Category: Wine Country Postcards

Wine Country Postcards

Dive into the world of historic wine postcards! Gail Unzelman takes us into the past through the lens of incredible and beautiful postcard artwork.


Wine Country Postcard Stories: Turrill & Miller (Part 1)

Some of the prettiest, and earliest, postcard views documenting the pre-Prohibition California wine industry are those published from photographs taken by Turrill & Miller. And all of them that are in my collection have been immediate and longtime favorites. I recently stumbled upon an online site of The Society of California Pioneers, San Francisco, that features the photographic work of Turrill & Miller, especially their wine country images. It’s a great story.

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Wine Country Postcard Stories: Turrill & Miller (Part 2)

Including the “Beautiful California :: Wine Industry” series, there are some two dozen postcards in my California Wine Country collection that can be identified as Turrill & Miller photographic images — all are in Sonoma or Napa counties. Also, there are probably another dozen or so not bearing a Turrill & Miller imprint that could well be from their camera. The California Pioneers online video “survey” titled “An Escape to Wine Country” presents about three dozen images; it is not clear how many became postcards. There are about twice as many Napa images (29), and I have fifteen of them as known postcards. A thorough survey of the T & M photographic wine country archive (550+images) at the Society would be a valuable endeavor. In the meantime, traveling first to the Sonoma County area, here is a fine showing, with good stories.

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Wine Country Postcard Stories: The Multiple Lives Of Greystone Cellars: A Busy Story

For the half-century of its modern life, most people have commonly referred to the magnificent, mammoth stone wine structure just north of St Helena in Napa Valley as Christian Bros Wine & Champagne Cellars. Historians readily call it by its birth name, Greystone. The years in between were busy years. Within a decade of its completion in 1889 by Bourn & Wise Wine Co, Greystone began its succession of property owners. In 1894 Charles Carpy, a Napa Valley wine pioneer and power in the industry, acquired it. When Carpy became a founding member of the giant California Wine Association that year, so did Greystone.

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Wine Country Postcard Stories: Here’s To Grapes And Wine – A Salute To Toasting Postcards

Toasting is one of our oldest social customs, evolving from prehistoric ritual, to royal banquets, to conviviality and friendship, to romance and love. Though the custom is ancient, the word “toast” dates back only to 17th century England, where it was used specifically to describe drinking to the ladies.

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Wine Country Postcard Stories: Surprising Advertising

The California Wine Industry has embraced the use of postcards since their introduction in the U.S. in 1898 as an efficient, expressive tool to publicize their wines. The postcard front picture-image could be the winery itself, or the vineyard, cellar, tasting room, bottles of wine, or any other wine scene identifying a specific winery — with room on the back for a message and the address for mailing.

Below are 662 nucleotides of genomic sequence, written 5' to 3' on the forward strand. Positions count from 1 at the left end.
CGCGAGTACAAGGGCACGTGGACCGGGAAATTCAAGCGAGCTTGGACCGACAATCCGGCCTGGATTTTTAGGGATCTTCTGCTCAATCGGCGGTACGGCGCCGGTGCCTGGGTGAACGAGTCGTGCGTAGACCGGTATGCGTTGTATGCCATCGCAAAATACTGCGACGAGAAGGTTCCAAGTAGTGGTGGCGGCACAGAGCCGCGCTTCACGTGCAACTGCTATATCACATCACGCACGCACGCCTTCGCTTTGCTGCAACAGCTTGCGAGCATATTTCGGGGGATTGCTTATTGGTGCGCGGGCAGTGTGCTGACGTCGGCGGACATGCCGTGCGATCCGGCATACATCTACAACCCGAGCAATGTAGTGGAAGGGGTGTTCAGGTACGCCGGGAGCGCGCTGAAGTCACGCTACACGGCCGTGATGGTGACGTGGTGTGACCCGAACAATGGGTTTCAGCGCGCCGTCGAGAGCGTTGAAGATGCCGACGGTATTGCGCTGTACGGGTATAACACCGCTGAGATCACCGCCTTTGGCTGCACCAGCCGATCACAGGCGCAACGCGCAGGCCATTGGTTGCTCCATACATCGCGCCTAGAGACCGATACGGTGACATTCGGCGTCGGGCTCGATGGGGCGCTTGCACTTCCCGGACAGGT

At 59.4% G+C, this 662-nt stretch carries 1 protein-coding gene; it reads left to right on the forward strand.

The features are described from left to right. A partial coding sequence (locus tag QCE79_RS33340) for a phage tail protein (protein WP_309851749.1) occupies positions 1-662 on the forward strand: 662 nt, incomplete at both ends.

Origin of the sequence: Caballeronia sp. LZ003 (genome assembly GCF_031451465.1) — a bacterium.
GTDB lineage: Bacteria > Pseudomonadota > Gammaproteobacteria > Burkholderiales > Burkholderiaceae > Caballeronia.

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Wine Country Postcard Stories: Wine Wonders At Italian-Swiss Colony, ASTI | Part 2

Officially, Madonna del Carmine, or El Carmelo to the parishioners, the chapel was dedicated in 1909. Before this blessed day the devoutly Catholic Asti community attended church in Cloverdale until 1893, and then fourteen years in the Asti schoolhouse. Winemaker Pietro Rossi, their beloved leader and CEO of ISC, promised them they would have a church. In 1908 work was begun on his plan to remodel the old, unused greenhouse on the property.

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Wine Country Postcard Stories: Wine Wonders At Italian-Swiss Colony, ASTI | Part 1

In 20th Century California wine lore, there is probably no winery more famous, more advertised, or more visited than Italian-Swiss Colony in northern Sonoma County, 85 miles north of San Francisco. Established in 1881, its 2500-acre site was located on the gentle slopes of the Russian River Valley between Geyserville and Cloverdale on the line of the Northwestern Pacific Railroad. They called it Asti. The agricultural colony was the brainchild of Andrea Sbarboro (1840–1923), a prosperous S.F. businessman who felt the need to help his fellow Italian immigrants in the depressed business conditions of the day.

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Wine Country Postcard Stories: Russian River Wine Lore At Korbel

Sonoma County’s 115-mile Russian River is a vital Northern California resource and its “Russian River Valley” is a premier American Viticultural Appellation, established in 1983. Flowing from its headwaters to the north near Ukiah in Mendocino Co, it meanders in every direction through the heart of wine country to make its way to the Sonoma Coast and the Pacific Ocean. The beloved River provides essential water for residential and agricultural uses, and has been a San Francisco Bay Area popular summer vacation destination since the 1860s.

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